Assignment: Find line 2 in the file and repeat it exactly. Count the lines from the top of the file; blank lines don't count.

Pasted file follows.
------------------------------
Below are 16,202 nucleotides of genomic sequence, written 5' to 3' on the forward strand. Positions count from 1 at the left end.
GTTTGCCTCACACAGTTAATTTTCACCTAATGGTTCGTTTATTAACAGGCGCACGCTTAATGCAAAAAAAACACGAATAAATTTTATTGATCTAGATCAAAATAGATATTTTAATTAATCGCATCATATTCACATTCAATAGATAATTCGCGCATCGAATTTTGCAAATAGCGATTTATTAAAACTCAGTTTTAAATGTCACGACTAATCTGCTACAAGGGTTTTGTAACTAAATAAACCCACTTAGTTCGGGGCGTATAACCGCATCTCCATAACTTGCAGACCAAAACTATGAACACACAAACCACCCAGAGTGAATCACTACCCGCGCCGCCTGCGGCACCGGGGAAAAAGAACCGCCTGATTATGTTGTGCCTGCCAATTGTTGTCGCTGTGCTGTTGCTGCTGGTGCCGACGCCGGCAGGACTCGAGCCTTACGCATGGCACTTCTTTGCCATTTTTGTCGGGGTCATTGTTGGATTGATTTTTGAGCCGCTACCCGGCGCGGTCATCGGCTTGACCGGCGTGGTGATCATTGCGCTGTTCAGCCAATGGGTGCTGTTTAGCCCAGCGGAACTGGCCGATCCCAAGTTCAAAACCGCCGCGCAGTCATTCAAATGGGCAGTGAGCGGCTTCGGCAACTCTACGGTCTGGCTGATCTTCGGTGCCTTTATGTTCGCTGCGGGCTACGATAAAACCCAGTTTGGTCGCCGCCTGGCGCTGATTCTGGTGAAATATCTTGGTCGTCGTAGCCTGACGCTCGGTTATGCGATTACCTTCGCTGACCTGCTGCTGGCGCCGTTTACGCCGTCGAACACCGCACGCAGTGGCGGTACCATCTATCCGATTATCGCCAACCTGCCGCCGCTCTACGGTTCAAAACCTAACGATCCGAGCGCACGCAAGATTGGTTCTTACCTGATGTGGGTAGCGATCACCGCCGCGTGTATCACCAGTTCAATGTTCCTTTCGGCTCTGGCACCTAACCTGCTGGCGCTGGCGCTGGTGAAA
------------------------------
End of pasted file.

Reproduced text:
GTTTGCCTCACACAGTTAATTTTCACCTAATGGTTCGTTTATTAACAGGCGCACGCTTAATGCAAAAAAAACACGAATAAATTTTATTGATCTAGATCAAAATAGATATTTTAATTAATCGCATCATATTCACATTCAATAGATAATTCGCGCATCGAATTTTGCAAATAGCGATTTATTAAAACTCAGTTTTAAATGTCACGACTAATCTGCTACAAGGGTTTTGTAACTAAATAAACCCACTTAGTTCGGGGCGTATAACCGCATCTCCATAACTTGCAGACCAAAACTATGAACACACAAACCACCCAGAGTGAATCACTACCCGCGCCGCCTGCGGCACCGGGGAAAAAGAACCGCCTGATTATGTTGTGCCTGCCAATTGTTGTCGCTGTGCTGTTGCTGCTGGTGCCGACGCCGGCAGGACTCGAGCCTTACGCATGGCACTTCTTTGCCATTTTTGTCGGGGTCATTGTTGGATTGATTTTTGAGCCGCTACCCGGCGCGGTCATCGGCTTGACCGGCGTGGTGATCATTGCGCTGTTCAGCCAATGGGTGCTGTTTAGCCCAGCGGAACTGGCCGATCCCAAGTTCAAAACCGCCGCGCAGTCATTCAAATGGGCAGTGAGCGGCTTCGGCAACTCTACGGTCTGGCTGATCTTCGGTGCCTTTATGTTCGCTGCGGGCTACGATAAAACCCAGTTTGGTCGCCGCCTGGCGCTGATTCTGGTGAAATATCTTGGTCGTCGTAGCCTGACGCTCGGTTATGCGATTACCTTCGCTGACCTGCTGCTGGCGCCGTTTACGCCGTCGAACACCGCACGCAGTGGCGGTACCATCTATCCGATTATCGCCAACCTGCCGCCGCTCTACGGTTCAAAACCTAACGATCCGAGCGCACGCAAGATTGGTTCTTACCTGATGTGGGTAGCGATCACCGCCGCGTGTATCACCAGTTCAATGTTCCTTTCGGCTCTGGCACCTAACCTGCTGGCGCTGGCGCTGGTGAAA